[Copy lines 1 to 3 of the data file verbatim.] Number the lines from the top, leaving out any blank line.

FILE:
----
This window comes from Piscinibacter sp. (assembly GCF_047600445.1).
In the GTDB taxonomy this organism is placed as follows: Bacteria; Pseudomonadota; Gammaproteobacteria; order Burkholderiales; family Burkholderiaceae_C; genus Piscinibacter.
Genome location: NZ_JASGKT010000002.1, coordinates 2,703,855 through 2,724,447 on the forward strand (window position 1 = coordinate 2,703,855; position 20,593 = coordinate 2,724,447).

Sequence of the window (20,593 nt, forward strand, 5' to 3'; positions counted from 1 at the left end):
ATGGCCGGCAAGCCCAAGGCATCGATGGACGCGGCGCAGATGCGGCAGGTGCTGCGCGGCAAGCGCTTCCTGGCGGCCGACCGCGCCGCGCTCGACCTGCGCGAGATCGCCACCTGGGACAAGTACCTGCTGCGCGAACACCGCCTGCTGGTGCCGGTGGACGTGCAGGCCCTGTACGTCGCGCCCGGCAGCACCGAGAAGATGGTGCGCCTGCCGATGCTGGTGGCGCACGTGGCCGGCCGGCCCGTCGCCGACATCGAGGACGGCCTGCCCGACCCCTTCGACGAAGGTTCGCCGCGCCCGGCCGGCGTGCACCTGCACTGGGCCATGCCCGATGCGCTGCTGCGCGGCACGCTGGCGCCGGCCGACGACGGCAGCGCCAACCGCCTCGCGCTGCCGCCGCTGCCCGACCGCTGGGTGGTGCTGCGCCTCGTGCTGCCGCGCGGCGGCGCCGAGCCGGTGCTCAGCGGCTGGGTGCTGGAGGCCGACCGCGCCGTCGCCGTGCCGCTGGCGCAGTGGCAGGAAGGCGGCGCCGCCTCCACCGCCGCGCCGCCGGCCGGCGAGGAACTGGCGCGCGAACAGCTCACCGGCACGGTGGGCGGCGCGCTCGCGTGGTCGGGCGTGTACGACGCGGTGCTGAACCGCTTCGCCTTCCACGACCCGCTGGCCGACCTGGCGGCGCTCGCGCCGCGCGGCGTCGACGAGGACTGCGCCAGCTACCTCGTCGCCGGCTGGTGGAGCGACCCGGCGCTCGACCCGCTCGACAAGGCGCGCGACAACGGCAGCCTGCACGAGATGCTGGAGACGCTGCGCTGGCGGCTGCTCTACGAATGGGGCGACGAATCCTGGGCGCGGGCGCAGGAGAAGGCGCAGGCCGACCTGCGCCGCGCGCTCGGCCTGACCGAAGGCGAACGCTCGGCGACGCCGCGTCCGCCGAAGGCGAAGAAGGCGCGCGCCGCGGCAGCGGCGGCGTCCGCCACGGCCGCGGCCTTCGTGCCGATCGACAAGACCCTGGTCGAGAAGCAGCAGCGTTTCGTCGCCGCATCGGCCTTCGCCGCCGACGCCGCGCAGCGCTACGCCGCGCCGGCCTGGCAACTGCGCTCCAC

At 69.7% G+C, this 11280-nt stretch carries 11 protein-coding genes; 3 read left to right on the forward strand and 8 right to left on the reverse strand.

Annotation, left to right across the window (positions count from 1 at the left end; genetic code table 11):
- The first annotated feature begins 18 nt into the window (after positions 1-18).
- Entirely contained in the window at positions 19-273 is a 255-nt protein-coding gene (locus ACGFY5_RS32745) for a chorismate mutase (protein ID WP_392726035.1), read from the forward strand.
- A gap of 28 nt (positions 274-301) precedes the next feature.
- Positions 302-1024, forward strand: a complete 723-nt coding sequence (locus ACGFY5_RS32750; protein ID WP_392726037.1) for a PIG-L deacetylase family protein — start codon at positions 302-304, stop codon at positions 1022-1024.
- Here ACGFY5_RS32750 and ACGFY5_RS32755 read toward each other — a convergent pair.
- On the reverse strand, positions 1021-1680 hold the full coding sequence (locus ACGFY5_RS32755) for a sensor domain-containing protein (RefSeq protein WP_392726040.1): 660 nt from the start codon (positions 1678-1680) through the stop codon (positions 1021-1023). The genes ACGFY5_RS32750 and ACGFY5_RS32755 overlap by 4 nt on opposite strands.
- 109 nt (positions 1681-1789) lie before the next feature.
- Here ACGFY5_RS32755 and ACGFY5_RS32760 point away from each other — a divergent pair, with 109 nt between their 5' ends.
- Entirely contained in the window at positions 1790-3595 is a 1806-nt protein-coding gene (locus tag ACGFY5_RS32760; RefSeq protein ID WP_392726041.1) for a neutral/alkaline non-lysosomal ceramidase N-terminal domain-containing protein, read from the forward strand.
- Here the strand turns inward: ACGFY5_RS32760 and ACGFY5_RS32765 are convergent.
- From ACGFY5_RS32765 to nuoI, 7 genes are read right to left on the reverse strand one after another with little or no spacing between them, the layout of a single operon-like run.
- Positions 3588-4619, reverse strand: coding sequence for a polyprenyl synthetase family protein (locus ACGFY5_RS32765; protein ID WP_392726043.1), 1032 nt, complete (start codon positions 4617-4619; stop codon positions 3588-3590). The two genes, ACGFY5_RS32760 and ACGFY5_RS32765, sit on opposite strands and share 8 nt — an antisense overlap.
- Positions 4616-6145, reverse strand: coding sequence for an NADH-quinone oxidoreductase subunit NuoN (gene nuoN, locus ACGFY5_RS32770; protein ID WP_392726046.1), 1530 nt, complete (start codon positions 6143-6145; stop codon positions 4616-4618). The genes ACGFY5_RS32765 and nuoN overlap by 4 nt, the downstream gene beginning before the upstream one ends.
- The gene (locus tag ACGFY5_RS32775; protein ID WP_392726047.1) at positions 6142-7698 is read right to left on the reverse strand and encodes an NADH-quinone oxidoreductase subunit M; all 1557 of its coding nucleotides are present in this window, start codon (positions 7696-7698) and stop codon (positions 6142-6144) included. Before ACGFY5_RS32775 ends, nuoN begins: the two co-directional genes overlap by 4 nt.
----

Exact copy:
This window comes from Piscinibacter sp. (assembly GCF_047600445.1).
In the GTDB taxonomy this organism is placed as follows: Bacteria; Pseudomonadota; Gammaproteobacteria; order Burkholderiales; family Burkholderiaceae_C; genus Piscinibacter.
Genome location: NZ_JASGKT010000002.1, coordinates 2,703,855 through 2,724,447 on the forward strand (window position 1 = coordinate 2,703,855; position 20,593 = coordinate 2,724,447).